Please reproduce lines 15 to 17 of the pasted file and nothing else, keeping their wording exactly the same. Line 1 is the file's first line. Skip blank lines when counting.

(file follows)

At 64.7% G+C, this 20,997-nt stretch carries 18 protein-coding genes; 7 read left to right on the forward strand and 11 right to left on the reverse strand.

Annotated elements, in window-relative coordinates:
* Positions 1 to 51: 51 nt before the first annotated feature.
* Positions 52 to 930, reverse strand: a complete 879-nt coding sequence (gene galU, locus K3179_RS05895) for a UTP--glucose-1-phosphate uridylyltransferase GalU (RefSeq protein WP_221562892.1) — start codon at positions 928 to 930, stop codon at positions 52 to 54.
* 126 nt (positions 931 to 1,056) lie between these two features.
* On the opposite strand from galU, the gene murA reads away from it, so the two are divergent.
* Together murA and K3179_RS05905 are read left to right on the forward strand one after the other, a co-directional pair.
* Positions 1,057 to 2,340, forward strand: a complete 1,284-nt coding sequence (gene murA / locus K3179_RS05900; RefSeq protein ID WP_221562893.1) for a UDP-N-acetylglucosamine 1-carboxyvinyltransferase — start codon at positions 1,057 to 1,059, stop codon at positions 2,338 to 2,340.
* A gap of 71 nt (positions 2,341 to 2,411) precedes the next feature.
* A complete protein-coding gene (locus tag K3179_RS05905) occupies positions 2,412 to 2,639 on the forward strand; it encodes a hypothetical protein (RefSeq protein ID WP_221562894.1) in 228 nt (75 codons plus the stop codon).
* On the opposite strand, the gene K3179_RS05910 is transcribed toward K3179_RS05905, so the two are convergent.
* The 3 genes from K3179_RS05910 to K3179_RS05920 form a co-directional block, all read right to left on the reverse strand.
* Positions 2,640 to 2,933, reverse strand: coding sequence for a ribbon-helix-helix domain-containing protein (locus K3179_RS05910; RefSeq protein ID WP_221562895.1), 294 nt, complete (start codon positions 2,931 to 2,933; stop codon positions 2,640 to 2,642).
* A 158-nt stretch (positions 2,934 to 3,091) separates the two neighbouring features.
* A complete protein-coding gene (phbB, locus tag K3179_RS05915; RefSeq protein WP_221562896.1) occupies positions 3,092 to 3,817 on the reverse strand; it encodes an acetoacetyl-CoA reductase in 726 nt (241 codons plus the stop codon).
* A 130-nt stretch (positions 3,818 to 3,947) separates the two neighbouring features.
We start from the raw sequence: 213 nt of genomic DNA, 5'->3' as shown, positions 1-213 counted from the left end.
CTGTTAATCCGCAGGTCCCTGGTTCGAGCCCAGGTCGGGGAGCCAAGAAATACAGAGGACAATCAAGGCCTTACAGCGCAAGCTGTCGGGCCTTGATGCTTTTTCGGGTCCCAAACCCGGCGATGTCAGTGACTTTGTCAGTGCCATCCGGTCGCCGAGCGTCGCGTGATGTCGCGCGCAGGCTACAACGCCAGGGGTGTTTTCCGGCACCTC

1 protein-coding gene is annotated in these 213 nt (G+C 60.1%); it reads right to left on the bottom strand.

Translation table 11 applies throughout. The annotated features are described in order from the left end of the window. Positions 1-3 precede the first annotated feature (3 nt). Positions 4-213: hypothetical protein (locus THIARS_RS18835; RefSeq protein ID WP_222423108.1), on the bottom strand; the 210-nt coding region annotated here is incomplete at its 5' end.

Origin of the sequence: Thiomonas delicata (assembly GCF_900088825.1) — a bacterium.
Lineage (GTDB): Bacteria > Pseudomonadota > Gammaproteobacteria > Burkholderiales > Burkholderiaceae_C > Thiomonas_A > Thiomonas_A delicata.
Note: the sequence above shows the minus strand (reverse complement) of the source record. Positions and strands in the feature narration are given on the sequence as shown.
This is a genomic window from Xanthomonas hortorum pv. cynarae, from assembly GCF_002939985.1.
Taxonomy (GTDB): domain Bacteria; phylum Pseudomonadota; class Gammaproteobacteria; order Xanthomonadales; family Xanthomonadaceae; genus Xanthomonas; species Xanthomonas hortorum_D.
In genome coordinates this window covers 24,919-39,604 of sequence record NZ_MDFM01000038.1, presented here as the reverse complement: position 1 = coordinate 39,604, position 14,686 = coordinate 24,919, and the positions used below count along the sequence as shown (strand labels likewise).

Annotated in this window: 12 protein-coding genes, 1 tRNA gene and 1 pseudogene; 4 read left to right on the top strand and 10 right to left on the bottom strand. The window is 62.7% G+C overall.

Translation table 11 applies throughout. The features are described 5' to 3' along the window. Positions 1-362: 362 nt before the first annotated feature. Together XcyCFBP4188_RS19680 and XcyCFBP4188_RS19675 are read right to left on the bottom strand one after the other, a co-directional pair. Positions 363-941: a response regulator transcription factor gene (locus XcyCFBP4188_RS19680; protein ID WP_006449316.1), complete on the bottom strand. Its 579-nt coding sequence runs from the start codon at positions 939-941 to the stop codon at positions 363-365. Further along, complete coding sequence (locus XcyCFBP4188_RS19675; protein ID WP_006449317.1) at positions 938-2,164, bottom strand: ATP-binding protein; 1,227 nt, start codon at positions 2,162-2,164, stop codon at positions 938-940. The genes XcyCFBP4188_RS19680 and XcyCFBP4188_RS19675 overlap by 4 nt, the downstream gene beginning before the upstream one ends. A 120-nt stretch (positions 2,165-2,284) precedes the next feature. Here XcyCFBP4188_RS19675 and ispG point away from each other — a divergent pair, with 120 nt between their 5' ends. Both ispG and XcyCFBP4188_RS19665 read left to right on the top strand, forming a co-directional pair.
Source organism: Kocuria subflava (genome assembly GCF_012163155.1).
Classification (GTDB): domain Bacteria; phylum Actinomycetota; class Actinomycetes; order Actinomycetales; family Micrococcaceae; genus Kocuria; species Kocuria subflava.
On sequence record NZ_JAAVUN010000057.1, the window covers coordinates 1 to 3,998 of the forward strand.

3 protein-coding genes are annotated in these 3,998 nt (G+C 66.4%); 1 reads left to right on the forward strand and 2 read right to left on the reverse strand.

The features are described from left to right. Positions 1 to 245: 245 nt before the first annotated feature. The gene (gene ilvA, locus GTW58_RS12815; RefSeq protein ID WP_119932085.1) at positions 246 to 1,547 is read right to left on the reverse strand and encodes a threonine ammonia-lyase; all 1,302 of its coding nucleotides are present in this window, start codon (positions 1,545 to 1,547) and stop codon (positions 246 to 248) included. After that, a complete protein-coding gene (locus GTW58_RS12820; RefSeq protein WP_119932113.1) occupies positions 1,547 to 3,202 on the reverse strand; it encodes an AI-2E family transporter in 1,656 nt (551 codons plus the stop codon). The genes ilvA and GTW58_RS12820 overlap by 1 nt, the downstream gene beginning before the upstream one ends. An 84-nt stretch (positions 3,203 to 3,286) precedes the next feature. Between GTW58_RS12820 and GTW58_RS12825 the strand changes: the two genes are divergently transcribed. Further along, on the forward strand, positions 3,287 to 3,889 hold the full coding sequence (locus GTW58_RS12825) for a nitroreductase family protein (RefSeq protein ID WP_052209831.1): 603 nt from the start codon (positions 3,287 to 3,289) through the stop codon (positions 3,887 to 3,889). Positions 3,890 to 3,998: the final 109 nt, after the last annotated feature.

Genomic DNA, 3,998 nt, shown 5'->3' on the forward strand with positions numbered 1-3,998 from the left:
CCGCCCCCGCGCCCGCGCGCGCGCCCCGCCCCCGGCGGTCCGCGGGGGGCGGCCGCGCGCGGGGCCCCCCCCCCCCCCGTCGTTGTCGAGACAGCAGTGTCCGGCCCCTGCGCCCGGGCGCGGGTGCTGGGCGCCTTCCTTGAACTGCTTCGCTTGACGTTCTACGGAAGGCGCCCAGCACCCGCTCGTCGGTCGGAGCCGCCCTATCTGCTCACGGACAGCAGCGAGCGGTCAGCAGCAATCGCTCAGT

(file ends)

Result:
* A complete protein-coding gene (phbB, locus tag K3179_RS05915; RefSeq protein WP_221562896.1) occupies positions 3,092 to 3,817 on the reverse strand; it encodes an acetoacetyl-CoA reductase in 726 nt (241 codons plus the stop codon).
* A 130-nt stretch (positions 3,818 to 3,947) separates the two neighbouring features.
We start from the raw sequence: 213 nt of genomic DNA, 5'->3' as shown, positions 1-213 counted from the left end.